HOLIDAY BLOWOUT SALE. SHOP NOW BEFORE IT'S ALL GONE. SHOP NOW

TITLE Boxing Blog

From inside the gym to around the world of combat sports, the TITLE Boxing Blog keeps you up-to-date with the latest MMA and Boxing news, training tips and fighting techniques. This is the kind of info you need to not only talk the talk, but walk the walk.

Nutrition

  • The Fight Continues

    The Fight Continues

    By Laura Newton

    "Laura, um, um," said the voice reluctantly over the phone "I asked the pathologist to check the samples over and over again because I couldn't believe the results...the tumor is malignant; it's cancer. It's cancer. I'm sorry to be calling you so late on your cell phone but I will be away at a conference for a few days and I just have to tell you that it's a very aggressive cancer. I recommend you have it removed as quickly as possible."  I looked down at the clock, it was about 10:15pm. I sat there in my car staring at a brick wall. It seems almost symbolic now.

    I had been driving and pulled over to talk to the doctor and prepare myself for the results that I had been waiting on since this roller-coaster ride began a couple of weeks before. After I hung up the phone, I knew my life would never be the same again. I literally hit a brick wall and could not continue the way I was going. I cried. I now know they were tears of anger more than anything. How did I get here? Where do I go from here? Do I have it in me to even figure it out? Is this the end? No, it can't be. This can't be how my story ends! I made up my mind right then and there that I was going to do anything I had to do to get rid of this cancer and make sure it NEVER returns again. Whether or not I would survive was no longer a question in my mind!

    10.4.17 the fight continues sub 1 Laura Newton

    I didn't realize it at the time but anger fueled my desire to fight for my life. I was angry at myself for allowing this to happen to me and why now? I had just separated from my husband and our 12-year marriage had come to an end. In my marriage I had settled into a very comfortable sedentary lifestyle. I stopped exercising, indulged in the typical "American Fast Food Diet" and gained a lot of weight. At 5'2", I weighed over 160 lbs. I masked many health issues like depression, anxiety, and sleep disorders with medications. I had completely gotten away from all that I knew was good for me and sacrificed my health for the sake of convenience. No more cutting corners, a drastic change needed to happen in order for me to not only survive this but to thrive afterwards.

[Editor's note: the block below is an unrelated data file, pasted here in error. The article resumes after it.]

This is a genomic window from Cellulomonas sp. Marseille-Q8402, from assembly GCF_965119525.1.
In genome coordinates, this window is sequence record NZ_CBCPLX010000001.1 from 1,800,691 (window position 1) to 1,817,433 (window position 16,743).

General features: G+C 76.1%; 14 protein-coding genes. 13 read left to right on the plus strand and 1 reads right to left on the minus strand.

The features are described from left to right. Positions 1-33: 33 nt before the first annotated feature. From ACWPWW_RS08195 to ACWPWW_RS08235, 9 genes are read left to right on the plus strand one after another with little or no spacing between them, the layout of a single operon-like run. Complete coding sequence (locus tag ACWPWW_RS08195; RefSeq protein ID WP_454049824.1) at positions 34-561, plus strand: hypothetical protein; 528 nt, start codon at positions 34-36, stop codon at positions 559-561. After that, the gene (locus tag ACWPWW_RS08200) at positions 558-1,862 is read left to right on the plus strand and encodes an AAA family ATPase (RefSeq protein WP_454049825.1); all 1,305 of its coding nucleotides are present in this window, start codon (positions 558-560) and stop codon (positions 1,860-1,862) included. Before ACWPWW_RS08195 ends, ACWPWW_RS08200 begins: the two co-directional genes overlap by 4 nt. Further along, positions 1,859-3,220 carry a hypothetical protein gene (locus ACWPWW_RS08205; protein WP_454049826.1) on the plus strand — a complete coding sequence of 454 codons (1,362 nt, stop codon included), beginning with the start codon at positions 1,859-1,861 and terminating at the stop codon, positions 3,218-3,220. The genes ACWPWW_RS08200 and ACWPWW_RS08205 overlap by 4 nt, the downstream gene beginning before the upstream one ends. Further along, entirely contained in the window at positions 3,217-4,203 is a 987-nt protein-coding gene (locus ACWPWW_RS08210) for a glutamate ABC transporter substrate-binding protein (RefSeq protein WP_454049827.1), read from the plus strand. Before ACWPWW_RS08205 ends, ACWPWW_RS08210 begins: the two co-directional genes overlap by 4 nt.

I did just as the doctor recommended, I had the cancer cut out as quickly as I could and had three major surgeries in less than one year. While in treatment I had to be away from my children for long periods of time. I remember many times telling my daughter over the phone that cancer was like a war in a city. "After you win the war, you have to rebuild your city. I'm sorry I can't be there with you and your brother. Mommy is rebuilding her city." I tried my best to not let her hear the heartbreak in my voice. Being away from my children made my desire to survive and persevere even stronger and somewhere along the way the anger that was driving me was replaced by love. The love for my children, the love for my family, my Jesus, my body, my LIFE! I decided not to do any other treatment after the surgeries, my body had gone through enough. I was going to do things differently from that point forward. I had no idea how I was going to do it but I was going to figure it out. I knew the first step was to forgive myself for neglecting my health and then to direct the anger towards the cancer fight. It wasn't about blaming myself, it was more about taking responsibility for the state my life was in so that I could begin to make changes.

    I began by researching different ways to take care of my health and my research kept leading me back to my roots, natural medicine and chiropractic care. I started to evaluate every product I use or consume, eliminating many toxic products from my daily use including medications and alcohol. I started drinking a lot of water, eating a lot of vegetables and avoiding animal products, sugars and preservatives as much as possible. My weight came back down to 105 lbs. but the biggest transformation started to take place several years ago when I was introduced to Brazilian Jiu-jitsu. Jiu-jitsu is a form of submission grappling, similar to wrestling where you submit your opponent via choke or joint lock. Jiu-jitsu teaches techniques that allow a smaller person to defeat a much bigger opponent. As I learned these techniques, I began to feel so empowered; growing stronger physically, mentally and emotionally.